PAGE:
The second issue -- that you must constantly have something to admire -- is a matter of information and/or graphics. Anno 2070 has both. This is a very above-board system for the most part. It gives you information through panels, tooltips, icons for special effects, map filters, and meticulous online documentation. But, as with the previous Anno games, the information isn't always easy to find. The most disappointing thing about Anno 2070 is that the interface hasn't improved when it comes to troubleshooting production problems.

I take that to mean that, yes, playing previous games will help, but probably not as much as one would like.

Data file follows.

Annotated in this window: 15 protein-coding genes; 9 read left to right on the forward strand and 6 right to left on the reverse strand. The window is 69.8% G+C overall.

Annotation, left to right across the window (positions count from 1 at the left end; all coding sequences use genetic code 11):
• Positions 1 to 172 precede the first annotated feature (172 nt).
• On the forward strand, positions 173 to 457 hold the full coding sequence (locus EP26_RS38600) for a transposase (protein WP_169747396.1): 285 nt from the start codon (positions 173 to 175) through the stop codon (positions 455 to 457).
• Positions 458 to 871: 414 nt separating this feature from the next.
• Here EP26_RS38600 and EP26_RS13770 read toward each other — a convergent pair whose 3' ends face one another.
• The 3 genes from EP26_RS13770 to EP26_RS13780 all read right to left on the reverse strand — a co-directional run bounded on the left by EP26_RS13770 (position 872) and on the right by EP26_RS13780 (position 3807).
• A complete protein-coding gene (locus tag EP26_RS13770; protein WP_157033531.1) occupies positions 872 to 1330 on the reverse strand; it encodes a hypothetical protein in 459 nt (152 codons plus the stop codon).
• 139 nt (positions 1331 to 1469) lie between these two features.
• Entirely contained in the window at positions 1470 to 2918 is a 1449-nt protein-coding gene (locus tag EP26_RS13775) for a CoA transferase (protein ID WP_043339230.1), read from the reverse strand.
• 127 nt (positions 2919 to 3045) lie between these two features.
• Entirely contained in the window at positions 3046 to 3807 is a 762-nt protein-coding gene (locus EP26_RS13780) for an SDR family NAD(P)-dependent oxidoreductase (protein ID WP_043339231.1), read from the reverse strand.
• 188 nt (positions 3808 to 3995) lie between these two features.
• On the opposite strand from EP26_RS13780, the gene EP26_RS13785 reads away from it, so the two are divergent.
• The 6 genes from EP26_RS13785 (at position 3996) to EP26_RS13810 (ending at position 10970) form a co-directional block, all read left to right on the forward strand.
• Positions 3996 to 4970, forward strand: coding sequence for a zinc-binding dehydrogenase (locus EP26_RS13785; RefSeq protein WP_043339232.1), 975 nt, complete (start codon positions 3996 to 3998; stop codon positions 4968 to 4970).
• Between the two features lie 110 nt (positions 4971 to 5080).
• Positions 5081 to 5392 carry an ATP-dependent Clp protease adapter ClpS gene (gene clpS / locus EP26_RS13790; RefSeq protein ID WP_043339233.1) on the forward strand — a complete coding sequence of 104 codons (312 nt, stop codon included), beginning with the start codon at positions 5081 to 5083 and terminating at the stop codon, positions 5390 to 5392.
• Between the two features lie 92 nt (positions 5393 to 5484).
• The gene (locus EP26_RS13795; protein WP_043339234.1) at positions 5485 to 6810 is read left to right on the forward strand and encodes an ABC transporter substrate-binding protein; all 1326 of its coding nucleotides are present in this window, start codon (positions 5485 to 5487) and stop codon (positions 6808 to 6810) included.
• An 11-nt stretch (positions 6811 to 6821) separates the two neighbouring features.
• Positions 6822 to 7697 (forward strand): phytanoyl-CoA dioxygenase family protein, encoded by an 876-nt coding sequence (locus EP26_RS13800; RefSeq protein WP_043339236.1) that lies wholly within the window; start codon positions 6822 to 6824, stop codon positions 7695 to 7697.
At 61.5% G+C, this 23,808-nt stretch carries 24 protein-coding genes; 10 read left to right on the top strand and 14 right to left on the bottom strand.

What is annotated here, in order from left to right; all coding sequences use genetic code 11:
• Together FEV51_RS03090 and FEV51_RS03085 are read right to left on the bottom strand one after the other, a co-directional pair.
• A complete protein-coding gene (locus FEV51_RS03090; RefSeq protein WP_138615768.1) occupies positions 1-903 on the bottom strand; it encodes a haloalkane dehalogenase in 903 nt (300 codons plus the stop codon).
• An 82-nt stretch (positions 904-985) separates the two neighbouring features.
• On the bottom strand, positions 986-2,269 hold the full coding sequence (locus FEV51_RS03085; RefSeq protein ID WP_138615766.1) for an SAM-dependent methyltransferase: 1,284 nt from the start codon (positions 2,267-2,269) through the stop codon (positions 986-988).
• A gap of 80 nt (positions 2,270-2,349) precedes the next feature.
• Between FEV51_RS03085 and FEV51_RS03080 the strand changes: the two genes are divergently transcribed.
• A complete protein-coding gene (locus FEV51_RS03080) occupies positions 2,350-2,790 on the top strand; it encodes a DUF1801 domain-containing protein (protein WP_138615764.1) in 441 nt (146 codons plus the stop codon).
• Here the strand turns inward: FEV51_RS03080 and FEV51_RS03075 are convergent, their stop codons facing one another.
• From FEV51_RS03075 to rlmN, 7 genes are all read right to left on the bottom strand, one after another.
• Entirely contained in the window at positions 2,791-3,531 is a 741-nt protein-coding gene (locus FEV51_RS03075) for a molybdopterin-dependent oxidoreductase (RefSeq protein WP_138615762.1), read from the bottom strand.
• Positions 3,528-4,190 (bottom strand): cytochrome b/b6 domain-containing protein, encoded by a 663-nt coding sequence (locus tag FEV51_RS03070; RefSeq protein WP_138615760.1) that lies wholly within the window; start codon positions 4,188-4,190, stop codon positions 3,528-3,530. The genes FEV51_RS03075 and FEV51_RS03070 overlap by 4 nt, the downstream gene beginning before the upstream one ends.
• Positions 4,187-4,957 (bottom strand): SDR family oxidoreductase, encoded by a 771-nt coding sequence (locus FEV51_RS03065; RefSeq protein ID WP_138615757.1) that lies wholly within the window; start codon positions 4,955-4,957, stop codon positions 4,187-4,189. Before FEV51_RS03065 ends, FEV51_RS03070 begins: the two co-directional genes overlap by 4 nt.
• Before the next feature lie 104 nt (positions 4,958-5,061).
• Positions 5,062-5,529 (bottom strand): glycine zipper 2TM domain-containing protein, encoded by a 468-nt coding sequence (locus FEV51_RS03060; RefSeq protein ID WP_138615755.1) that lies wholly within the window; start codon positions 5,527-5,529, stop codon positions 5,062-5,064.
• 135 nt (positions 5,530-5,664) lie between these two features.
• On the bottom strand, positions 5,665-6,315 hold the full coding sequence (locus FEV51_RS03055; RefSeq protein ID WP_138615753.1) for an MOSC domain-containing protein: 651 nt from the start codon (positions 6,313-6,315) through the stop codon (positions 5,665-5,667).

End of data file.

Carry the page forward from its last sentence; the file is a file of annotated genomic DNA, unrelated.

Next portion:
He also just wrote an article about the underwater stuff: http://www.quartertothree.com/fp/201...

So, combat. I have kind of a mixed opinion on combat. First and foremost, it kind of sucks. It just isn't very interesting, but I love the complexity and depth of the decisions and infrastructure involved in having a military.

There doesn't seem to be much of a real benefit to attacking someone (unless your objective is to destroy them), so how I see it, the only practical reason to have a military is for defense. Except even the most basic military units are top-tier items that require an extensive supply chain to produce. They're also phenomenally expensive to maintain (the lowest level aircraft costs 50, the Viper ship costs 60, etc.). So basically, if you want to have a military you need to dedicate a huge amount of resources exclusively to that, at the expense of other aspects of your economy.